Saddam Hussein has accused prosecution witnesses at his trial for genocide against the Kurds of fuelling division and hatred among Iraqis.
The former leader has been ejected from court several times
The ousted president said: "The Zionists are the only ones who will benefit from differences among Iraqis."
He was addressing the court after several Kurds testified about atrocities allegedly committed by government forces in 1988.
Prosecutors say some 180,000 people died during the Anfal offensive.
"We are one people as Iraqis and no-one can doubt that in this place," Saddam Hussein said during Tuesday's court session.
He said the testimony by the Kurd prosecution witnesses would "only serve the separation" in Iraq, referring to the growing sectarian and ethnic violence that has already claimed thousands of lives.
Saddam Hussein's comments echoed his open letter to Iraqis on Monday in which he blamed foreign forces for sowing divisions among Iraqis.
In the letter, the former president also predicted Iraq's "liberation" from US military control.
Earlier on Tuesday, several elderly Kurdish peasants gave evidence about the Anfal campaign.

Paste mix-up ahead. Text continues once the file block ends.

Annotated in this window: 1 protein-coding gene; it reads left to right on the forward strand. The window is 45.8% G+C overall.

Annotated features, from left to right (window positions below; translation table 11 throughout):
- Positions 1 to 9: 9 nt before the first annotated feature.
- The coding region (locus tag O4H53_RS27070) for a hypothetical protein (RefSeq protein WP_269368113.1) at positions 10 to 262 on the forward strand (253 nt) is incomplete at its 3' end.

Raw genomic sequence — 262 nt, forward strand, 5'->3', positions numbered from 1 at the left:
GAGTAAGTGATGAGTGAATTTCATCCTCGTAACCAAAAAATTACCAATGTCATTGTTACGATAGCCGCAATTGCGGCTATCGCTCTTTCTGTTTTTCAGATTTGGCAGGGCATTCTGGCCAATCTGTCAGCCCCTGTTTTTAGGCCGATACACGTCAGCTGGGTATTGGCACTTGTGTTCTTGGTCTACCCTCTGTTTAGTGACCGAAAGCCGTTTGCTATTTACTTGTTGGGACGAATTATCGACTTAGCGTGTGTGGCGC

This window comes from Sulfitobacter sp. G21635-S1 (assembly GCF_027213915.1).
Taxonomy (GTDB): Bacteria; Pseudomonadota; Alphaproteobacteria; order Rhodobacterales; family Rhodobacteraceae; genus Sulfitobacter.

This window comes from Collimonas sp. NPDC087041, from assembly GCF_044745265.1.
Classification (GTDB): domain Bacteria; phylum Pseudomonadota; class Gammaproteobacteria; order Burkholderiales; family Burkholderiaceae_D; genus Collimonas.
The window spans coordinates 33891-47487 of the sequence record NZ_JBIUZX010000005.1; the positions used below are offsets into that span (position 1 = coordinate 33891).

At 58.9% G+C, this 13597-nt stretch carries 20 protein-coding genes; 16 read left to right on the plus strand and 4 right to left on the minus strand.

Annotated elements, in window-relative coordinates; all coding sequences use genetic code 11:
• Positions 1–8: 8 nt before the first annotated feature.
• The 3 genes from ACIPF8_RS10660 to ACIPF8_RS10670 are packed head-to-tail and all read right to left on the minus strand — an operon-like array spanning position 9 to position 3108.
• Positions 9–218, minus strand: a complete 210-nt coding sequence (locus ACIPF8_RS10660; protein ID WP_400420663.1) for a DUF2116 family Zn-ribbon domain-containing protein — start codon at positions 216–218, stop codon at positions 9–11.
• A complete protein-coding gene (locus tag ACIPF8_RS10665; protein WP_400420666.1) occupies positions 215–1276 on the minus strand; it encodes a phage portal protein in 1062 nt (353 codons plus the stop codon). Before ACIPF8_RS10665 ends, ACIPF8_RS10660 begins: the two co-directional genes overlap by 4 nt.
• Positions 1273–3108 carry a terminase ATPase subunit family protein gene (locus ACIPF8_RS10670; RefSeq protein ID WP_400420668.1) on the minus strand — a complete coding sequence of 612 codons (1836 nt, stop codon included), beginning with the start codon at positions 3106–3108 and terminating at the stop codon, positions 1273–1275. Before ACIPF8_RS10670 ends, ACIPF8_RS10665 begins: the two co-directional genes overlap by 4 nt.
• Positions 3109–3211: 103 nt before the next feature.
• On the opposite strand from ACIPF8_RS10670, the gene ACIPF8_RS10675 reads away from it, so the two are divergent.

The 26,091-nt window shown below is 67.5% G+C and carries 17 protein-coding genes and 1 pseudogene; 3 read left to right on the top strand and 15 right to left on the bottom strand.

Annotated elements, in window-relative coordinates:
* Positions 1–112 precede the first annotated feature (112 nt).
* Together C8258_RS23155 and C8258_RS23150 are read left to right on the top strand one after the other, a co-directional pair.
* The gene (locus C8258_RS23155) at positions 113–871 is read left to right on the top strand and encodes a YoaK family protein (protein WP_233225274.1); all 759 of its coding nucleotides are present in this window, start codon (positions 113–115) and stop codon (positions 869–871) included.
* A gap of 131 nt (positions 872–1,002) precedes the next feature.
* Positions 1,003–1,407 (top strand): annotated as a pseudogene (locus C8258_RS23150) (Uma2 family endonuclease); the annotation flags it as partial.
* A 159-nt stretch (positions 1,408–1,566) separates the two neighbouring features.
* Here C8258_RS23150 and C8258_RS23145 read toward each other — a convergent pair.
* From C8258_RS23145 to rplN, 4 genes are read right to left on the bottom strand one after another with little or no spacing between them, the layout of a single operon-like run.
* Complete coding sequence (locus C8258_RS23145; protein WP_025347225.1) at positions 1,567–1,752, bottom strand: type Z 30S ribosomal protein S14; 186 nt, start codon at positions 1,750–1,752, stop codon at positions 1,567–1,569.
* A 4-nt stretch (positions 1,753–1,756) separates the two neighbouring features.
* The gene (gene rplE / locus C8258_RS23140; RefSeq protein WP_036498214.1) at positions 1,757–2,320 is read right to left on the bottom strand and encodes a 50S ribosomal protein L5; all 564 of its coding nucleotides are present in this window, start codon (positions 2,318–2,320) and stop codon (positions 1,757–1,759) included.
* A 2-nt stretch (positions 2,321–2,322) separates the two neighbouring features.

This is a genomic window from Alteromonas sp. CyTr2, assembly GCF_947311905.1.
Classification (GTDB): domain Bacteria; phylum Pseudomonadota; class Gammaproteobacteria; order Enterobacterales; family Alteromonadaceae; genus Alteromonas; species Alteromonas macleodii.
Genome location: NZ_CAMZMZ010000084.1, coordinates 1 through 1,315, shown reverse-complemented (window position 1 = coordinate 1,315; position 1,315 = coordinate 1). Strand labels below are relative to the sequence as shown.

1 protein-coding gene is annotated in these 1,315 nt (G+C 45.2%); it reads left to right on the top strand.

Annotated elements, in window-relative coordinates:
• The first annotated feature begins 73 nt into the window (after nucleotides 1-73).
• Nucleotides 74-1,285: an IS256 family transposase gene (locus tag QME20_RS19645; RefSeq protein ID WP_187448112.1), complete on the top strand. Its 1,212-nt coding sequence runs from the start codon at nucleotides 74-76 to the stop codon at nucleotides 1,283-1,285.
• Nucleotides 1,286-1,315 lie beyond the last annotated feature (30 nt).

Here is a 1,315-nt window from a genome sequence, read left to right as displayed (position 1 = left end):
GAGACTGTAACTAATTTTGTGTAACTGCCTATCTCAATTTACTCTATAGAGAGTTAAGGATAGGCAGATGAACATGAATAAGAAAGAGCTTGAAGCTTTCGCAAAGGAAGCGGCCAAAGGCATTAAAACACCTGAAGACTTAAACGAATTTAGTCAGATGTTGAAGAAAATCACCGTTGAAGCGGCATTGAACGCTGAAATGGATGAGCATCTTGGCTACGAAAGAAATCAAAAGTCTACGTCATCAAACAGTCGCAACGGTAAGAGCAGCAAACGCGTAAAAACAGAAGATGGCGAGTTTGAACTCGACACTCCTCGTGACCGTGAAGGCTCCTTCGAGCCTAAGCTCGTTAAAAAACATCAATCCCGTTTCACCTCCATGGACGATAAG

Omar Hassan Omar said hundreds of people had died in a prison camp
Mutalib Mohammed Salman, 78, said he and others from his village in northern Iraq had been rounded up and taken to a prison camp in central Iraq.
He said conditions in the prison had been so bad that hundreds of people had died there.
Mr Salman also said that his wife and many relatives had disappeared after the offensive.
"I demand Saddam tell me about the fate of my relatives, the 33 of my relatives who were 'Anfalised'," he said.
Another witness, Omar Hassan Omar, 71, said he had been arrested and sent with thousands of fellow Kurds to a prison camp where hundreds later died.
He said his family had disappeared after an attack on his village by Iraqi troops.
In another development on Tuesday, the presiding judge agreed to a request by defence counsel to allow their lawyer back in court.
The defence lawyers have been boycotting the trial after the sacking of the previous presiding judge for alleged bias towards Saddam Hussein several weeks ago.
The trial was later adjourned until Wednesday.
Dujail verdict expected
Saddam Hussein and his six co-defendants insist the Anfal operation was a legitimate measure against separatists.
The former Iraqi leader and his cousin, Ali Hassan al-Majid, are charged with genocide, war crimes and crimes against humanity during the Anfal campaign.
Four others are charged with war crimes and crimes against humanity. All seven could face the death penalty.
In a separate trial, Saddam Hussein and seven other co-defendants are awaiting a verdict concerning the deaths and torture of Shia Muslims during a crackdown in the village of Dujail in 1980s.
A verdict in this trial is expected next month.